Yesterday, my 7-year-old son Alex came into my office with an unopened GoPro (NASDAQ: GPRO) box. As soon as I saw it in his hands, he started with a barrage of questions:

quick tradesAlex: “What is this?”

Me: “It’s a video camera you attach to things”

Alex: “Can I open it”

Me: “Sure”

[ad#Google Adsense 336×280-IA]Alex: “Who gave it to you?”

Me: “Someone I helped out a while back – he sent it to me as a gift”

Alex: “How did you help him?”

Me: “I helped him with his stocks”

Alex: “OK, cool. …Can you open this for me?”

The GoPro camera was a thank you gift from one of my students who made a killing by trading GoPro stock right after its initial public offering.

You see, for the past five years, I’ve been teaching regular investors how to trade stocks and have been giving them actionable trade recommendations.

The recent encounter with my son reminded me of two specific trades. And they are great examples of how to trade some of the market’s fastest-moving stocks.

You’ll recall that GoPro went public in June 2014. Two months after the impressive IPO, I noticed a bullish pattern developing that piqued my interest. The stock was gearing up for a run higher and I was looking to buy a breakout from the base.

On Aug. 28, 2014, I bought the stock at $47 per share (#1 on the above chart). The stock was finally breaking out from its basing pattern on good volume.

From a story standpoint, the stock was “hot.” It was a cool new technology surrounded with a lot of hype and consumer demand. But that’s not why I bought it.

I bought it because the chart said buy.

It was the rapidly rising stock price – with strong trading volume – that told me NOW was the time to enter a position. As I’d expected, the stock kept moving higher.

I ended up selling my position just nine days later at around $70 per share – handing me 49% profit (#2).

Every trade should be that easy!

Shortly after I sold the position, the stock consolidated for a few days. It then continued its dramatic rise all the way up to just shy of $100 in early October.

The stock had more than doubled in just one month!

It’s great to be on the right side of a moon shot. But I knew from experience that the rapid rise would ultimately be GoPro’s demise. I’ve seen this situation unfold many times before.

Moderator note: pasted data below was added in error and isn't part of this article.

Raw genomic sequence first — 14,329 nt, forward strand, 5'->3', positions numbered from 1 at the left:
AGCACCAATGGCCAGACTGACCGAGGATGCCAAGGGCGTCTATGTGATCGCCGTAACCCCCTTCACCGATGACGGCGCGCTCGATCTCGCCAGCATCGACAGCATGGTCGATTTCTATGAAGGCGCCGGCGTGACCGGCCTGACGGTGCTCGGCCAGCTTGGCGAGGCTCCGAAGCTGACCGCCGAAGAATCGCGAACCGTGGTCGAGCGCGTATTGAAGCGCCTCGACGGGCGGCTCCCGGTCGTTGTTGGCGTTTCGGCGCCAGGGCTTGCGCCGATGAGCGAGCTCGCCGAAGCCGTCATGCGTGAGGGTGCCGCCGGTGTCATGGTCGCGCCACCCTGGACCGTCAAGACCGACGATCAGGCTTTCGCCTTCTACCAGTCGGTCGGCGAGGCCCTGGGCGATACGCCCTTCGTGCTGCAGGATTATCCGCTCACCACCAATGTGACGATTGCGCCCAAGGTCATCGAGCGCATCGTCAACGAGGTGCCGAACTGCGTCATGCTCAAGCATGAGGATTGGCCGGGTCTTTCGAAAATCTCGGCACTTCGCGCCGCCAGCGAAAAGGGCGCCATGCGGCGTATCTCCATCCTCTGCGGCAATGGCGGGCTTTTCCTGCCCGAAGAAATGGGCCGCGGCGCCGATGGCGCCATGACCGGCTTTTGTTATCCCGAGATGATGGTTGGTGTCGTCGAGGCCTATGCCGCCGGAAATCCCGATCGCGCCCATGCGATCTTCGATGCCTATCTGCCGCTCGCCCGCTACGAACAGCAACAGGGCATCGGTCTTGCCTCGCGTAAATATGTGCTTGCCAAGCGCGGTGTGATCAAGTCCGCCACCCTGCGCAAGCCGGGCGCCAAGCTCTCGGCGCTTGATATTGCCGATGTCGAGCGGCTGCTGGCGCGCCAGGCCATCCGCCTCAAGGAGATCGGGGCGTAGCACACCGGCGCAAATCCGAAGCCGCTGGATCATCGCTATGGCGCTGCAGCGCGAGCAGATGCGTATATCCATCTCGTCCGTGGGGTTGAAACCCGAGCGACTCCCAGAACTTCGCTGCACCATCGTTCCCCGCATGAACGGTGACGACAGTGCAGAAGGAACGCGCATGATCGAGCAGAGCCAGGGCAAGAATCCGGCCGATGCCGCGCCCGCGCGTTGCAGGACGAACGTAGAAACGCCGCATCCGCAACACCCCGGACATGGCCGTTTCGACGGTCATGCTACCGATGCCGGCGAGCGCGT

After that initial peak around $100, the stock traded back and forth and ultimately made another attempt at new highs on Oct. 7, 2014.

However, it put in a big “topping tail” candlestick. This signaled that the buyers had basically run out of steam.

After the double-top pattern emerged (#3), I took another position in the stock. But this time I was looking to profit from a drop in the stock price.

On Oct. 10 – just three days after that failed attempt to trade higher – I “shorted” the stock at $90 per share (#4). You probably know that short selling is a way to profit from a decline in a company’s stock price.

Immediately following this short sale, GoPro stock rapidly declined. And just 15 days later, I was able to close out my short trade for a quick profit of 27% (#5).

Did I sell short because I thought the stock was overvalued?

The answer is no. I sold short because the chart said sell.

The bottom line is that I made two quick trades in GoPro stock. In total, I earned a 76% profit during the 24 days that I traded the stock.

As an active trader, I never fall in love with a stock.

When the chart says “buy,” I’ll buy a position. And when the chart says “sell,” I’ll sell my stock or initiate a short position.

I don’t care what the company does, what management says, or what Wall Street analysts think. All I care about is the story of the stock chart.

After trading stocks for 20 years, I’ve learned that the stock chart tells the story of money and the markets. I don’t need to read the quarterly earnings report to know whether the news was good or bad. The stock price movement tells me the entire story.

— Evan Lazarus


Source: Wyatt Investment Research